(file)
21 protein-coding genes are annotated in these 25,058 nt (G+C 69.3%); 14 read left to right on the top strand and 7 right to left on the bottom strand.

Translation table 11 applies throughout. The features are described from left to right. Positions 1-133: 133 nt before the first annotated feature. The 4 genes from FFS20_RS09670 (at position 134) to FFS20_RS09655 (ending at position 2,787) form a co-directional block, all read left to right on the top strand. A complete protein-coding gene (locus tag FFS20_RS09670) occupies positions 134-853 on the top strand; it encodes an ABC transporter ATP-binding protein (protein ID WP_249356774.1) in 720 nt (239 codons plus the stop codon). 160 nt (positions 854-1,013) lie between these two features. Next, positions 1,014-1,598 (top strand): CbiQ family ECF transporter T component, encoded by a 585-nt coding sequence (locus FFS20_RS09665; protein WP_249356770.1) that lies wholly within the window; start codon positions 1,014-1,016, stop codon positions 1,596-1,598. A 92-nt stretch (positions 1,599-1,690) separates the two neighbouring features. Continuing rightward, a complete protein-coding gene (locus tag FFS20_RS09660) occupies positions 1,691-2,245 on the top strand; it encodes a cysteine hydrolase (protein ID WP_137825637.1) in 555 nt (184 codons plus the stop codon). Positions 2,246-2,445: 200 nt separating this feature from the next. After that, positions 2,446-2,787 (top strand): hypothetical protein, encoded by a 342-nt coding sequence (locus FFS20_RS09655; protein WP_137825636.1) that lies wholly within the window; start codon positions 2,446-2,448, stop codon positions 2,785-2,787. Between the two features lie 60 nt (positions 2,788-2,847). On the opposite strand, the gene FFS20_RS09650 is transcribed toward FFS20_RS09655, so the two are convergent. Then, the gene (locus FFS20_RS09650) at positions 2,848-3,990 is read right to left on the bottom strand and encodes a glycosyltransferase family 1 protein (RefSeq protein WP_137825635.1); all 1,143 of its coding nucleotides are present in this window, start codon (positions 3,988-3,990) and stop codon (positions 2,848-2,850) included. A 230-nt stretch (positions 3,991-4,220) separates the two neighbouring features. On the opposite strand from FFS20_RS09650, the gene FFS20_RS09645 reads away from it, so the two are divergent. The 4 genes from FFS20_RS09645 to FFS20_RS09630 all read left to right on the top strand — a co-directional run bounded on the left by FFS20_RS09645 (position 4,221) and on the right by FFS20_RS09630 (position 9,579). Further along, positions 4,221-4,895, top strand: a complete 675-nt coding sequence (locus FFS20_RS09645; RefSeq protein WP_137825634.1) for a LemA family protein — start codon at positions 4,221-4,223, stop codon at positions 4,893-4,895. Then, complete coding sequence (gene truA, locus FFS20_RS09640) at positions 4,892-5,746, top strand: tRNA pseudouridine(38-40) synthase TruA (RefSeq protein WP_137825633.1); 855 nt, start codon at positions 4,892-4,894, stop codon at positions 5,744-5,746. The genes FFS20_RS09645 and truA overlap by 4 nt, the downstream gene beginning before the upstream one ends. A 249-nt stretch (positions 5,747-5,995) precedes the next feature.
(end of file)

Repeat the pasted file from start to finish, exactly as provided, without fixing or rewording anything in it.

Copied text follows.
21 protein-coding genes are annotated in these 25,058 nt (G+C 69.3%); 14 read left to right on the top strand and 7 right to left on the bottom strand.

Translation table 11 applies throughout. The features are described from left to right. Positions 1-133: 133 nt before the first annotated feature. The 4 genes from FFS20_RS09670 (at position 134) to FFS20_RS09655 (ending at position 2,787) form a co-directional block, all read left to right on the top strand. A complete protein-coding gene (locus tag FFS20_RS09670) occupies positions 134-853 on the top strand; it encodes an ABC transporter ATP-binding protein (protein ID WP_249356774.1) in 720 nt (239 codons plus the stop codon). 160 nt (positions 854-1,013) lie between these two features. Next, positions 1,014-1,598 (top strand): CbiQ family ECF transporter T component, encoded by a 585-nt coding sequence (locus FFS20_RS09665; protein WP_249356770.1) that lies wholly within the window; start codon positions 1,014-1,016, stop codon positions 1,596-1,598. A 92-nt stretch (positions 1,599-1,690) separates the two neighbouring features. Continuing rightward, a complete protein-coding gene (locus tag FFS20_RS09660) occupies positions 1,691-2,245 on the top strand; it encodes a cysteine hydrolase (protein ID WP_137825637.1) in 555 nt (184 codons plus the stop codon). Positions 2,246-2,445: 200 nt separating this feature from the next. After that, positions 2,446-2,787 (top strand): hypothetical protein, encoded by a 342-nt coding sequence (locus FFS20_RS09655; protein WP_137825636.1) that lies wholly within the window; start codon positions 2,446-2,448, stop codon positions 2,785-2,787. Between the two features lie 60 nt (positions 2,788-2,847). On the opposite strand, the gene FFS20_RS09650 is transcribed toward FFS20_RS09655, so the two are convergent. Then, the gene (locus FFS20_RS09650) at positions 2,848-3,990 is read right to left on the bottom strand and encodes a glycosyltransferase family 1 protein (RefSeq protein WP_137825635.1); all 1,143 of its coding nucleotides are present in this window, start codon (positions 3,988-3,990) and stop codon (positions 2,848-2,850) included. A 230-nt stretch (positions 3,991-4,220) separates the two neighbouring features. On the opposite strand from FFS20_RS09650, the gene FFS20_RS09645 reads away from it, so the two are divergent. The 4 genes from FFS20_RS09645 to FFS20_RS09630 all read left to right on the top strand — a co-directional run bounded on the left by FFS20_RS09645 (position 4,221) and on the right by FFS20_RS09630 (position 9,579). Further along, positions 4,221-4,895, top strand: a complete 675-nt coding sequence (locus FFS20_RS09645; RefSeq protein WP_137825634.1) for a LemA family protein — start codon at positions 4,221-4,223, stop codon at positions 4,893-4,895. Then, complete coding sequence (gene truA, locus FFS20_RS09640) at positions 4,892-5,746, top strand: tRNA pseudouridine(38-40) synthase TruA (RefSeq protein WP_137825633.1); 855 nt, start codon at positions 4,892-4,894, stop codon at positions 5,744-5,746. The genes FFS20_RS09645 and truA overlap by 4 nt, the downstream gene beginning before the upstream one ends. A 249-nt stretch (positions 5,747-5,995) precedes the next feature.